Crafting Your Unique Brand Promise: Finding the Big Idea


Do you want truly competitive differentiation for your company—with a value-added extra that makes the products and services you offer resoundingly unique and clearly better than your competitors? You can find it in The Big Idea—your unique brand promise.

A compelling brand promise is essential for creating a powerful marketing and sales engine. In fact, this is one of the most misunderstood, unappreciated, and neglected parts of the marketing process. Advertising visionary David Ogilvy was right when he said that “positioning” (his term for creating the brand promise) is the most important decision made in promoting a service or product. Ogilvy was also correct when he said that successful positioning has more impact on the results of a promotion than how an ad was created.

Because of this, I urge our clients to devote time to crafting their brand promise—especially before starting a new campaign. It is essential to define your brand promise because it will act as a guidepost against which you can track all of your tactical activities. Determine your brand promise, communicate it well and then keep that promise to clients and customers consistently. When your activities faithfully reflect your core promise, you know you are on-track. .

Every company or organization, and each product or service they offer, has its own unique brand promise and position. A company can hold different marketing positions among different target audiences. In addition, people can have their own unique positions, which are often built upon and reinforced through social media. Companies can gain major benefits by properly positioning their key executives through different marketing positions and social media..

What is a unique brand promise? The unique brand promise is what you promise people they will receive when they do business with you—what are you giving them in terms of product, service and customer experience. Your marketplace position is defined as “the manner in which an organization and the products or services it provides are perceived by prospects and customers.” People often use the terms interchangeably, but there is a big difference between the two ideas. You control your own brand promise, while the marketplace controls your position. If your brand promise is based on what truly differentiates your company from others, it is much easier to align the brand promise and marketplace position.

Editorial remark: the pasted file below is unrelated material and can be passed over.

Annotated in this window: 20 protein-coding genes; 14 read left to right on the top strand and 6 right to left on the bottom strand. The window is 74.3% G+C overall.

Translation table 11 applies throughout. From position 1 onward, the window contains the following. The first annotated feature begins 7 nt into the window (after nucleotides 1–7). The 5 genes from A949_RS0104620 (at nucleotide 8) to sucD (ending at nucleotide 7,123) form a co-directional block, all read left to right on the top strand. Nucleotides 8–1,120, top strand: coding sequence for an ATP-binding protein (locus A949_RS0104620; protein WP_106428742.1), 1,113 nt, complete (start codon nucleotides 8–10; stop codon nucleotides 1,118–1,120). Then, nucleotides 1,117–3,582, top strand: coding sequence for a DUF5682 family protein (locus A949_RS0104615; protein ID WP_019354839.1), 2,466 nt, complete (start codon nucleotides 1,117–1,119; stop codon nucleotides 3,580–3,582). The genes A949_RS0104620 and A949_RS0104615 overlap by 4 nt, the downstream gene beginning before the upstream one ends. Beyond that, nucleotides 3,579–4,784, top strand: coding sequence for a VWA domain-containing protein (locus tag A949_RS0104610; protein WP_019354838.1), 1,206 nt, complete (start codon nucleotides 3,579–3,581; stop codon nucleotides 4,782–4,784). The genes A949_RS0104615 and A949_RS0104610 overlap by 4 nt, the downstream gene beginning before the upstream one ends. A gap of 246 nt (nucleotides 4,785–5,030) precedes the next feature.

Of course, it is hard to be all things to all people, so I suggest that you get rid of the “me-too” approach— that is, entering the market echoing the same value propositions as your competitors. Instead, focus on a Big Idea.

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The best way to think about your own Big Idea is to consider how you would answer if a prospect asked you the question, “What’s the big idea about your company?” Your answer to this question is, in essence, your brand promise. It is true that prospects ask themselves this question every time they consider your offer. And the reason many of them don’t buy from you is they don’t think your offer is a Big Idea. Why? Because you don’t tell them why this is true.

The “me-too” approach may be safer, but just repeating what your competitors are saying can also make you appear to be a commodity, and companies that act like a commodity will not be successful in a time when consumers have myriad choices.

There is a simple lesson here: be different; be unique. It is fundamental to your marketing success to find the Big Idea in your company and capture it succinctly. When you do, it will help your team create the best and most effective marketing strategy for any medium. Doing so will also help your customers find your products and services more easily in a landscape cluttered with competing messages.

Christopher Ryan
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One comment

  • Jacob February 26, 2013   Reply →

    You can’t run the race without knowing where the finish line is, that’s for certain. The trouble for some companies is that being unique sometimes requires a complete shift in branding approach. I’ve often run into hesitation here. How do you appeal to clients who seem totally set in their ways?

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